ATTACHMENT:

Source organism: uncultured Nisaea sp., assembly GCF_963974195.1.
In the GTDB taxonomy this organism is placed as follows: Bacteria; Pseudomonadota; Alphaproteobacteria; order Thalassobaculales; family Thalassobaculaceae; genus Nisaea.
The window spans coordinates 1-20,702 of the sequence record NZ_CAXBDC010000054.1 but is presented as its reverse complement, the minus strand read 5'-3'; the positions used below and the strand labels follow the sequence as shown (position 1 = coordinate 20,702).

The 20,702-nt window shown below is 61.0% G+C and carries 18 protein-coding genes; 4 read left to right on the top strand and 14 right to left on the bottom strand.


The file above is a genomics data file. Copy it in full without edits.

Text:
Source organism: uncultured Nisaea sp., assembly GCF_963974195.1.
In the GTDB taxonomy this organism is placed as follows: Bacteria; Pseudomonadota; Alphaproteobacteria; order Thalassobaculales; family Thalassobaculaceae; genus Nisaea.
The window spans coordinates 1-20,702 of the sequence record NZ_CAXBDC010000054.1 but is presented as its reverse complement, the minus strand read 5'-3'; the positions used below and the strand labels follow the sequence as shown (position 1 = coordinate 20,702).

The 20,702-nt window shown below is 61.0% G+C and carries 18 protein-coding genes; 4 read left to right on the top strand and 14 right to left on the bottom strand.